Written by Alexandra Kessler.
Alexandra is a be.boosted fellow, and a member of Team Seoul 2015.
Learn how to support her and all other team members here.
Your support is greatly appreciated!
A journey of a thousand steps starts with the first step, they say. And, given the current time of year, there is one journey of similar magnitude that many of us have in common: New Year’s resolutions and the journey of following through. On second thought, however, what is almost as common as the making of resolutions is their breaking. Who of us has not started a new year with the motivation to change a particular habit, or maybe to create a new one, to reach a certain goal, or to do more of something, only to find that resolution a distant memory just weeks later?
We do know that a magic force dwells in all beginnings - and precisely this magic, this initial motivation, is what makes us take that first step of our journey of a thousand steps. But what happens after that first step? Where is our map, what is our route? How do we deal with roadblocks and hassles along the way - with deadlines that force us to set priorities differently, with more pleasurable opportunities that arise, or simply sheer lack of motivation? It was precisely these questions we addressed in our workshop on "Change Leadership" with our premium partner Allianz on December 16th. Taking a closer look at personal change, change in teams and change in society, all participants were warmly invited to bring an own personal goal to the workshop. This could then be planned in detail, taking into account roadblocks and tying in this goal with long-term goals in life.
So what is the secret to following through? Let us consider a formula of motivation, willpower, planning and reflecting. Put simply, without motivation, there is no direction – so without it, all of the willpower in the world and even the most detailed plan would be for naught. Without the will to actually do something, motivation is not more than an honorable intention. Without a plan, even the best of motivation and willpower will be undirected and scattered (as Churchill once noted, failing to plan means planning to fail). Add self-reflection to this list of essentials, as to not have goals that are detached or only loosely related to one's overall aims in life, and the chances are quite high that the goal will be achieved. Therefore, we focused on exactly these factors: Motivation, volition (i.e. willpower - including making plans) and self-reflection.
To understand our motivation better, we can ask ourselves what makes us genuinely happy. What was the happiest day in our life so far - and what made it so special? How do we picture our ideal life in ten years? And, tying together past and future, what are things that we do that make us happy? What do others compliment us for? What is it that makes us forget time and space over being so immersed in it? Knowing what drives us then allows us to have clarity and a sense of purpose in our willpower, which can be directed subsequently. For that, we can use a simple method to make our goals more achievable: Setting them SMARTly - i.e. making them specific, measureable, attainable, realistic, and timely.
Then, we need to give thought to what obstacles may arise: Thinking of several possible and realistic challenges and having a plan for action for every single challenge is crucial to avoid getting caught off guard by everyday challenges. Furthermore, we can use many smaller strategies to facilitate reaching our goal. Possible strategies might include enrichment (making the goal more appealing, i.e. rewarding ourselves after achieving milestones) or using pressure to our advantage (e.g. signing up for a half marathon when deciding to run more often). And finally, we naturally evaluate our achievements constantly, however, there are more and less constructive ways of doing so. Comparing our achievements to a set of criteria (i.e. a pass grade in an exam) or the achievements of our peers is by far less motivating than comparing our current achievements to our past achievements. This allows us to perceive our progress and makes us independent of external judgments.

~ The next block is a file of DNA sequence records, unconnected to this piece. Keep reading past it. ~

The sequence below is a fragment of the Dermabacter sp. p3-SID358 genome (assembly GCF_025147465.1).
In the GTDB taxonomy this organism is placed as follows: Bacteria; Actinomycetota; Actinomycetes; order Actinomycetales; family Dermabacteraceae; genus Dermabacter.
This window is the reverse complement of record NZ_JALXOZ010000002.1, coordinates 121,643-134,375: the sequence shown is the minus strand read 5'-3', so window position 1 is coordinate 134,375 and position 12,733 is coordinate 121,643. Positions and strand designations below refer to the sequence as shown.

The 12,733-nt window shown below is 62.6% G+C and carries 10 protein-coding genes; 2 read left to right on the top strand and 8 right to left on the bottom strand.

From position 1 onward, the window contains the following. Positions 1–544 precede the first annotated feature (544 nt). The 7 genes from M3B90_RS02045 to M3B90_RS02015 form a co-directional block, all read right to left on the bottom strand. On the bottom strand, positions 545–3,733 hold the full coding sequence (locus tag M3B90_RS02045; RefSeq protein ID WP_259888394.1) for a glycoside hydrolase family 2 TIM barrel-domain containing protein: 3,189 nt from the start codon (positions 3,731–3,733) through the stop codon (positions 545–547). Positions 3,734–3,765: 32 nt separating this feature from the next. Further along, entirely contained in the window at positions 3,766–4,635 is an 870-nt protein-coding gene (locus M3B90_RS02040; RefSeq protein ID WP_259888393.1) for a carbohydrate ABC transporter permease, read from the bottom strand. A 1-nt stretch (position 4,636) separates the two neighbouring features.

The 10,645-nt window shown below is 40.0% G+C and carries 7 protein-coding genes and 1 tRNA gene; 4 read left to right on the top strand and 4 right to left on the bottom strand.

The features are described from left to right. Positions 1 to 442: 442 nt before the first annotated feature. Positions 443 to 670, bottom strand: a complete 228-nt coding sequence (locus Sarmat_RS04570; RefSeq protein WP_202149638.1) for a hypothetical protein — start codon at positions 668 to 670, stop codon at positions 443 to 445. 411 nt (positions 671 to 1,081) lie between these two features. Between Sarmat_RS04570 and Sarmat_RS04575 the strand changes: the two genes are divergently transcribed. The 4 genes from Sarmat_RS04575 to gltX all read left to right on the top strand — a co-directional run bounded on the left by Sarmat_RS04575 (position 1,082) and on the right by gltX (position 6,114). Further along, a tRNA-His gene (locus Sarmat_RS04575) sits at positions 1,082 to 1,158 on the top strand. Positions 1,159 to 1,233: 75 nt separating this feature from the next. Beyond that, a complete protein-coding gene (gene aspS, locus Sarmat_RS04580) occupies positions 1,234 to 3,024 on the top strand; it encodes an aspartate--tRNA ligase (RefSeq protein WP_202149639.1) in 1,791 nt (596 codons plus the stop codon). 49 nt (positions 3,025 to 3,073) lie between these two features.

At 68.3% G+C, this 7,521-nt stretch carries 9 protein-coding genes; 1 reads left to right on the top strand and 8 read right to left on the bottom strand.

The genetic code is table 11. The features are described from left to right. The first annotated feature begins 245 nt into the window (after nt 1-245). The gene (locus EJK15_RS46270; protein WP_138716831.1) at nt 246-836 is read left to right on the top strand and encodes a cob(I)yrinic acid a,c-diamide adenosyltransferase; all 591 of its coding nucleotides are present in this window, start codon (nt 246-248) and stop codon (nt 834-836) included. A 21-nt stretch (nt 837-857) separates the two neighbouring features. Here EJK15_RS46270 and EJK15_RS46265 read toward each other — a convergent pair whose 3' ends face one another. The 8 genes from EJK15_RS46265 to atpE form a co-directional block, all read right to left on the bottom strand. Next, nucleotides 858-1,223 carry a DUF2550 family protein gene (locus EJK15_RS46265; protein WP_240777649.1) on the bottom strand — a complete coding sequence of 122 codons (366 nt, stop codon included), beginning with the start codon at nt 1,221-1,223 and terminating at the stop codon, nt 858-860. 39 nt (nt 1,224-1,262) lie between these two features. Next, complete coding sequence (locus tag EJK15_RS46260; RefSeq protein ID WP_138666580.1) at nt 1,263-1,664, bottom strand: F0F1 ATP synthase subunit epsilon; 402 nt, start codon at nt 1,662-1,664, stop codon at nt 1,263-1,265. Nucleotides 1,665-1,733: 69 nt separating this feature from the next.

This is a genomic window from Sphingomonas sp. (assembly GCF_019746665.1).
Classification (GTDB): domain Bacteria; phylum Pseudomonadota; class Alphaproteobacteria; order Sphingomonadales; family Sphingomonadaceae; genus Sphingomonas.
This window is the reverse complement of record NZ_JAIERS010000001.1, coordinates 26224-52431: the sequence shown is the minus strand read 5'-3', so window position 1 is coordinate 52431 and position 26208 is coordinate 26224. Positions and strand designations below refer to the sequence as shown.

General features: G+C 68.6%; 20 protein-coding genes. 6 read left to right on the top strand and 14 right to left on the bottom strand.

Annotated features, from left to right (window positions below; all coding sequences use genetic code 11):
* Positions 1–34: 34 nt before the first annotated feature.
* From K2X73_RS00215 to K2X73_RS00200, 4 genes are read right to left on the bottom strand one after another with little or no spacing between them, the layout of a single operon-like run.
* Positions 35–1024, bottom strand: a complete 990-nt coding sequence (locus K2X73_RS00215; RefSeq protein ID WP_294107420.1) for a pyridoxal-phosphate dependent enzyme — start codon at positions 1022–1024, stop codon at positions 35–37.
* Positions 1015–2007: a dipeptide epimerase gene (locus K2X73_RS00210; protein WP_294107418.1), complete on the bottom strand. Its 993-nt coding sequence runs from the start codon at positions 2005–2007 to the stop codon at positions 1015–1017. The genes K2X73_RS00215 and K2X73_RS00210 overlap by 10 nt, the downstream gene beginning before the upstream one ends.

To conclude, when New Year's resolutions fail, it is indeed not because the fault was in our stars - it might have rather been in our motivation, willpower, planning or reflecting. And by gaining clarity over all four factors, it is not only the first step of that journey of a thousand steps we can take successfully, but also the remaining nine hundred and ninety-nine.
You have the chance to get some support in implementing your New Year's resolutions. Learn more!
What this is?
On this page, we share what we love: Great content that will help you to be more agile in any situation that requires communication, negotiation and leadership skills - may it be in a MUN or in your personal or professional life.
Just get in touch, and we will make sure to share what you are passionate about!
Looking for regular updates on what is happening here? Subscribe to our Facebook page to get all the news!
How to contribute?
Thank you so much for being willing to contribute! As little as EUR 1 (app. USD 1.15) - or whatever the equivalent in your local currency can make a difference and helps us keep this service up and running.
Of course there are also other ways to contribute:
Of course you can always wire us your donation at eMUN-fellows.net e.V. - Volksbank Kurpfalz - IBAN DE58 6729 0100 0065 0732 00
Your contributions are tax-deductible under German tax-legislation. Please do get in touch for more information.